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Family Caregiving: Sharing the Work

By Rita L. Calderon

(Page 2 of 3)

Yet there’s a positive flipside:  the caregiver’s journey can be rewarding and meaningful, enriching our spiritual and emotional growth.  My own mother gets more beautiful to me, at 89 with Alzheimer’s.  It’s a beauty that, like her gait, moves out very slowly and furtively from deep inside, its voice teetering, yet I hear its essence loud and clear.  We can only experience the more positive side of caregiving if we do it with thought and planning.  So plan now:  find a quiet time and space, turn off the phones and TV, turn on nice music, breathe deeply and start a list.

  1. Prioritize Work.  List all the tasks you do for them and all that remain to be done, from laundry to cooking to medical appointments to financial planning to calling nursing homes to sitting catatonic staring at the TV together.  Imagine the positive:  who can you visualize doing what?  Prepare to delegate.

  2. Human resources:  Family.  Look at each family member (including those you’d rather not).  Some obstacles are fixable, some not—geographic distance, emotional distance, downright loathing.  The brother who breezes in once a year – the sister who’s always said “No” to everything.  Some family members jump right in to help; some families actually grow closer from the crisis.  Caregivers without siblings must cast their nets wider.  Some caregivers are spouses who need help themselves, but are too proud to ask.  Turn the page on the past: new chapter.  Write or call, but find a way to state nicely and firmly that things have changed.  Be ready to discuss #1 above – who can do what.  Remember, this is interactive; discuss the issues fairly, considering their situation and asking them to consider yours.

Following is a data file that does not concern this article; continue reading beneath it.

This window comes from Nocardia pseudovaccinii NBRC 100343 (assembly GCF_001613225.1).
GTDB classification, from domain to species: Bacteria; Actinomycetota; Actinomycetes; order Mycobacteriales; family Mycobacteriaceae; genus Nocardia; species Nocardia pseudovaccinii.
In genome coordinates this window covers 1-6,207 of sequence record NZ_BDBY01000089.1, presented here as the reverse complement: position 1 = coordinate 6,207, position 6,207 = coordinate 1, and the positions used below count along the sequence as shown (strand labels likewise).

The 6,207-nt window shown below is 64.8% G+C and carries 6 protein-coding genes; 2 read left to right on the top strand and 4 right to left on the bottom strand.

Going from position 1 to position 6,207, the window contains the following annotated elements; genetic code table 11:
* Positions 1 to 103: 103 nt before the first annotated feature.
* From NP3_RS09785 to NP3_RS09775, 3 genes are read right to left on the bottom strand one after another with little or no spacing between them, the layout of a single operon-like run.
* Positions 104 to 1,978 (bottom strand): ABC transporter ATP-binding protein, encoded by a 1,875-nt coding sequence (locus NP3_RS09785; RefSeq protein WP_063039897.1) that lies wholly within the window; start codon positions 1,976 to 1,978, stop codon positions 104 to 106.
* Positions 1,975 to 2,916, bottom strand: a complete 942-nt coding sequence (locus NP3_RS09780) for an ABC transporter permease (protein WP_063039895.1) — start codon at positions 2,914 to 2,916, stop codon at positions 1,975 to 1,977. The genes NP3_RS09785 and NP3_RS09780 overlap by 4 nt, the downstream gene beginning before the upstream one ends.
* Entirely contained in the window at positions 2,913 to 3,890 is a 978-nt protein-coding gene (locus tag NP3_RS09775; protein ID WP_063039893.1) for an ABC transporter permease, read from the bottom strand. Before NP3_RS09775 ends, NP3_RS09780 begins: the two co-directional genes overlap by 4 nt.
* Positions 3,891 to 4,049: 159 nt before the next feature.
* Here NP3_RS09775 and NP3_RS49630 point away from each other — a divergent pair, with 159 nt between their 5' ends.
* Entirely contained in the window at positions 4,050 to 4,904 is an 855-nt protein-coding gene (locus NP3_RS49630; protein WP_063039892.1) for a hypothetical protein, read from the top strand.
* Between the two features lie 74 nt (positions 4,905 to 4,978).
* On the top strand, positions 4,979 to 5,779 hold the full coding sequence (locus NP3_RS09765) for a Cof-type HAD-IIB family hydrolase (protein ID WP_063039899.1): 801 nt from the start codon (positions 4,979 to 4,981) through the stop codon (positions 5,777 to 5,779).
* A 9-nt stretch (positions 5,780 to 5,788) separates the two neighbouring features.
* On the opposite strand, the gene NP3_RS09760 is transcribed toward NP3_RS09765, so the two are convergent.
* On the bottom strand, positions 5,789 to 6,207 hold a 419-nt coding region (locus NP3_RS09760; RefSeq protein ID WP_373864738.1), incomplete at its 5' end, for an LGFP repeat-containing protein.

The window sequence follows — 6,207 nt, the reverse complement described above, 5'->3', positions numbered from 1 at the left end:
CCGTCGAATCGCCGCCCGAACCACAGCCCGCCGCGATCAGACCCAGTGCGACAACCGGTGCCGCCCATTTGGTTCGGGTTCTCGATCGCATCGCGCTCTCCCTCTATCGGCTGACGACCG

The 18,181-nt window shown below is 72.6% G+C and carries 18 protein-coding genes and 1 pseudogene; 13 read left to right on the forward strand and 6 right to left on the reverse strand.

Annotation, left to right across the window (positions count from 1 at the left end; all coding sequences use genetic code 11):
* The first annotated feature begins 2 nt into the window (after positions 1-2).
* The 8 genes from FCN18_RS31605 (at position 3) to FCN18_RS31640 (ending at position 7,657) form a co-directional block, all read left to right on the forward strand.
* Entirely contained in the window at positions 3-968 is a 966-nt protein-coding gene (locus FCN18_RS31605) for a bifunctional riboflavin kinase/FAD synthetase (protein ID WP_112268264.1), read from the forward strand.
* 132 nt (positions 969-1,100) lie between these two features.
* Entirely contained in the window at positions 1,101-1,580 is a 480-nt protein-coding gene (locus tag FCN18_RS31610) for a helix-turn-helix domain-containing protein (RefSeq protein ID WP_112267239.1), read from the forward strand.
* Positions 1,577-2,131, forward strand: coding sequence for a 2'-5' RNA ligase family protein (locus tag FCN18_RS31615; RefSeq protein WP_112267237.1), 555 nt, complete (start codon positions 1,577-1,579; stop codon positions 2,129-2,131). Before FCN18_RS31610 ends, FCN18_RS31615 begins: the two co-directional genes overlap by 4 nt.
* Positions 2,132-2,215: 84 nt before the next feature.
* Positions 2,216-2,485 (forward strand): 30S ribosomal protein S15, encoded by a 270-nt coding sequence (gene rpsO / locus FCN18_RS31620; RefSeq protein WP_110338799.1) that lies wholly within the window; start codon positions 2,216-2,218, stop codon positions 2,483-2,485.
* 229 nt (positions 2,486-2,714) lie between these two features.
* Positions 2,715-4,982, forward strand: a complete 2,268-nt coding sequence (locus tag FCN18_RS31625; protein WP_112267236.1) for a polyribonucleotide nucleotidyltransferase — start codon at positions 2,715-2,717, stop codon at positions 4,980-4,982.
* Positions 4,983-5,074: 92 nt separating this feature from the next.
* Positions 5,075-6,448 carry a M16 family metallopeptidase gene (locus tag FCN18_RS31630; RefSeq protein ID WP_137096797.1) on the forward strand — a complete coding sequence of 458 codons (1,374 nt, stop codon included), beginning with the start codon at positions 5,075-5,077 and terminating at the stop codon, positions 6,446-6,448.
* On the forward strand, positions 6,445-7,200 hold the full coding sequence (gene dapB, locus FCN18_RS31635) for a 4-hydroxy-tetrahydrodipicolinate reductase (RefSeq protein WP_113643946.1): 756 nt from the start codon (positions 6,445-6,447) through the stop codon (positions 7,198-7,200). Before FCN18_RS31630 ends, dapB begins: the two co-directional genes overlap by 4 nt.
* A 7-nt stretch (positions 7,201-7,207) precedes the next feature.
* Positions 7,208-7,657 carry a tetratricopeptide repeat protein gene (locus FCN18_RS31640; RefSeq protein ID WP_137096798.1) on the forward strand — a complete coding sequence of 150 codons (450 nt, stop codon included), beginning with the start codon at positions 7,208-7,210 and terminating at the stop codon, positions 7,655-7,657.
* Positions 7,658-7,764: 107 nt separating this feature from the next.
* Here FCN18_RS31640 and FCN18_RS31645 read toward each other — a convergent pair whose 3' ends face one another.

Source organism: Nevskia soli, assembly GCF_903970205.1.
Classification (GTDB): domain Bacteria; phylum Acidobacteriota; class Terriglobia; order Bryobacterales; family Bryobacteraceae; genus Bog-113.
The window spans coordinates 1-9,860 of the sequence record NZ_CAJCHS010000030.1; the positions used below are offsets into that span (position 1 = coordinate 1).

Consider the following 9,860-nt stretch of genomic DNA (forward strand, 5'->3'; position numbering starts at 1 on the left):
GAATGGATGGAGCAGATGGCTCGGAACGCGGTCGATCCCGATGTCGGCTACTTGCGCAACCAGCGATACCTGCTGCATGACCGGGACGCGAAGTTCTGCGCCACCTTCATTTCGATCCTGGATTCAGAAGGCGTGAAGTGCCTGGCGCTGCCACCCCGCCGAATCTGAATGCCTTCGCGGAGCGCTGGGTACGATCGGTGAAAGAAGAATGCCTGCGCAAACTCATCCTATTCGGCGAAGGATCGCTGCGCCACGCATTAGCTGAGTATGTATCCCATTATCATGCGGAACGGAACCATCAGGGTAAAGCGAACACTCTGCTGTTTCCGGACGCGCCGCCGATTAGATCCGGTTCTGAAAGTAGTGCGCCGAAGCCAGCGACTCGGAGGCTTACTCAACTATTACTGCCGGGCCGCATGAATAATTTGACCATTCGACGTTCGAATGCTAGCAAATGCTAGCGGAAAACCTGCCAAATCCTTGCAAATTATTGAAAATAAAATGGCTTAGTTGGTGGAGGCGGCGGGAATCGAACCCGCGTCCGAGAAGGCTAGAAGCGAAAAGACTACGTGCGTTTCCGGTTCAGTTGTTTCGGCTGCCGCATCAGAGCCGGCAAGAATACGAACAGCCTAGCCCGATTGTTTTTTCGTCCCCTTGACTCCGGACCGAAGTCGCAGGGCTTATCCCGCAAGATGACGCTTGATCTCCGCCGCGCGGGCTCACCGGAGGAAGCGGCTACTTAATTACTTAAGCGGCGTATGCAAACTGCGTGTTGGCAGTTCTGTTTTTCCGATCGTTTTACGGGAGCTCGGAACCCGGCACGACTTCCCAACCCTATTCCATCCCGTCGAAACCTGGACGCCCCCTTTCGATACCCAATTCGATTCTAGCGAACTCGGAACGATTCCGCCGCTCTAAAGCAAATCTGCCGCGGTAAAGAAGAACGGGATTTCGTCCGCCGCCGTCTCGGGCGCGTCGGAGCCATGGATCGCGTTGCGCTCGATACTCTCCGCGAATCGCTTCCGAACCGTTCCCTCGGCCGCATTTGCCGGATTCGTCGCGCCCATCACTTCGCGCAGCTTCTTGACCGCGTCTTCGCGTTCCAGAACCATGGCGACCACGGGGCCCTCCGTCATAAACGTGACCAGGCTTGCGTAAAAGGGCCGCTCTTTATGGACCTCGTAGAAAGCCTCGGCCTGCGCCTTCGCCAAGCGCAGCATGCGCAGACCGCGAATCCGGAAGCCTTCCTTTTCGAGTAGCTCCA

3. Human Resources:  Friends and neighbors.  I was totally overwhelmed with caregiver stress.  My mother has Alzheimer’s and had recent surgery.  The family was small, my mother isolated.  One day, an old friend asked, “Can I come see your mom?” I stared blankly just like the executive talking about her husband.  Mother was behaving oddly and looking rather strange.  But the visit was a godsend; don’t underestimate the importance of moral support.  Friends and neighbors can be a lifeline.

  4. Community Resources.  Check out non-profit organizations and municipal agencies appropriate for the situation, such as the Department for the Aging, the American Alzheimer’s Foundation, Alzheimer’s Association, Gay Men’s Health Crisis, American Heart Association, Cancer Care, etc.  Among services offered are informational newsletters, educational forums, telephone hotlines, support groups and teleconferences.

 

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